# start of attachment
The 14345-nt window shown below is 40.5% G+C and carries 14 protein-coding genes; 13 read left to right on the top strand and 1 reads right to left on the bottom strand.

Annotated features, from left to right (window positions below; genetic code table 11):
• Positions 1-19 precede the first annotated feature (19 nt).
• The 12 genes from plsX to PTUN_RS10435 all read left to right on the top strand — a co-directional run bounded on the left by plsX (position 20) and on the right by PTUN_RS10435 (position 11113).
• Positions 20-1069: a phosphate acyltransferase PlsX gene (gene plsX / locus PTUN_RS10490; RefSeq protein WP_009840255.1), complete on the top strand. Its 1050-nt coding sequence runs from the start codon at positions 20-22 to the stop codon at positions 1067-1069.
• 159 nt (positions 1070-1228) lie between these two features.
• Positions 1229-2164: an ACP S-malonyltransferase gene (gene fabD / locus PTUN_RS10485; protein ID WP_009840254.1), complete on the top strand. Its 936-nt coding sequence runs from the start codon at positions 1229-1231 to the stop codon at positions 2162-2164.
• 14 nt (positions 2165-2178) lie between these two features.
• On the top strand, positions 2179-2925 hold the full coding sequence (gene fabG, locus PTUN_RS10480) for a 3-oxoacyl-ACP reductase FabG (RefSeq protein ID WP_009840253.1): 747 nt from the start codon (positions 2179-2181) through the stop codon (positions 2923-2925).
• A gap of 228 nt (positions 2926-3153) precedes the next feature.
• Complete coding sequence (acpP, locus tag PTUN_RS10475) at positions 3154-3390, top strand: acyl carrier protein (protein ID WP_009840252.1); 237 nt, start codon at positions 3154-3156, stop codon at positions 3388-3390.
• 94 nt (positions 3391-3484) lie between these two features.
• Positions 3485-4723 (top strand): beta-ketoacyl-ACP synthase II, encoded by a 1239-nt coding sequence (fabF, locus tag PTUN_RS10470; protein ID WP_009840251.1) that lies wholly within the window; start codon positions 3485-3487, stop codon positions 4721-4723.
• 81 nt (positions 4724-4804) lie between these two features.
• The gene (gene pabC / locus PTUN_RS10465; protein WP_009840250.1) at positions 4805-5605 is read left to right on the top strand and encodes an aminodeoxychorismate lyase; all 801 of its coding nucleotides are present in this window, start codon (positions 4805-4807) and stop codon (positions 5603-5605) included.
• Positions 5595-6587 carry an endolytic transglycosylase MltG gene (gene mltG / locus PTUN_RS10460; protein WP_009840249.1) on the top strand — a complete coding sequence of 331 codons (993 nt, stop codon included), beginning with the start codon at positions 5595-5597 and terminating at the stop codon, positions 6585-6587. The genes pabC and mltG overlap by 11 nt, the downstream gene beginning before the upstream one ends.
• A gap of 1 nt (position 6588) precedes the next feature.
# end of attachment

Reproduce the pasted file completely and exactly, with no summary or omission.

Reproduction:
The 14345-nt window shown below is 40.5% G+C and carries 14 protein-coding genes; 13 read left to right on the top strand and 1 reads right to left on the bottom strand.

Annotated features, from left to right (window positions below; genetic code table 11):
• Positions 1-19 precede the first annotated feature (19 nt).
• The 12 genes from plsX to PTUN_RS10435 all read left to right on the top strand — a co-directional run bounded on the left by plsX (position 20) and on the right by PTUN_RS10435 (position 11113).
• Positions 20-1069: a phosphate acyltransferase PlsX gene (gene plsX / locus PTUN_RS10490; RefSeq protein WP_009840255.1), complete on the top strand. Its 1050-nt coding sequence runs from the start codon at positions 20-22 to the stop codon at positions 1067-1069.
• 159 nt (positions 1070-1228) lie between these two features.
• Positions 1229-2164: an ACP S-malonyltransferase gene (gene fabD / locus PTUN_RS10485; protein ID WP_009840254.1), complete on the top strand. Its 936-nt coding sequence runs from the start codon at positions 1229-1231 to the stop codon at positions 2162-2164.
• 14 nt (positions 2165-2178) lie between these two features.
• On the top strand, positions 2179-2925 hold the full coding sequence (gene fabG, locus PTUN_RS10480) for a 3-oxoacyl-ACP reductase FabG (RefSeq protein ID WP_009840253.1): 747 nt from the start codon (positions 2179-2181) through the stop codon (positions 2923-2925).
• A gap of 228 nt (positions 2926-3153) precedes the next feature.
• Complete coding sequence (acpP, locus tag PTUN_RS10475) at positions 3154-3390, top strand: acyl carrier protein (protein ID WP_009840252.1); 237 nt, start codon at positions 3154-3156, stop codon at positions 3388-3390.
• 94 nt (positions 3391-3484) lie between these two features.
• Positions 3485-4723 (top strand): beta-ketoacyl-ACP synthase II, encoded by a 1239-nt coding sequence (fabF, locus tag PTUN_RS10470; protein ID WP_009840251.1) that lies wholly within the window; start codon positions 3485-3487, stop codon positions 4721-4723.
• 81 nt (positions 4724-4804) lie between these two features.
• The gene (gene pabC / locus PTUN_RS10465; protein WP_009840250.1) at positions 4805-5605 is read left to right on the top strand and encodes an aminodeoxychorismate lyase; all 801 of its coding nucleotides are present in this window, start codon (positions 4805-4807) and stop codon (positions 5603-5605) included.
• Positions 5595-6587 carry an endolytic transglycosylase MltG gene (gene mltG / locus PTUN_RS10460; protein WP_009840249.1) on the top strand — a complete coding sequence of 331 codons (993 nt, stop codon included), beginning with the start codon at positions 5595-5597 and terminating at the stop codon, positions 6585-6587. The genes pabC and mltG overlap by 11 nt, the downstream gene beginning before the upstream one ends.
• A gap of 1 nt (position 6588) precedes the next feature.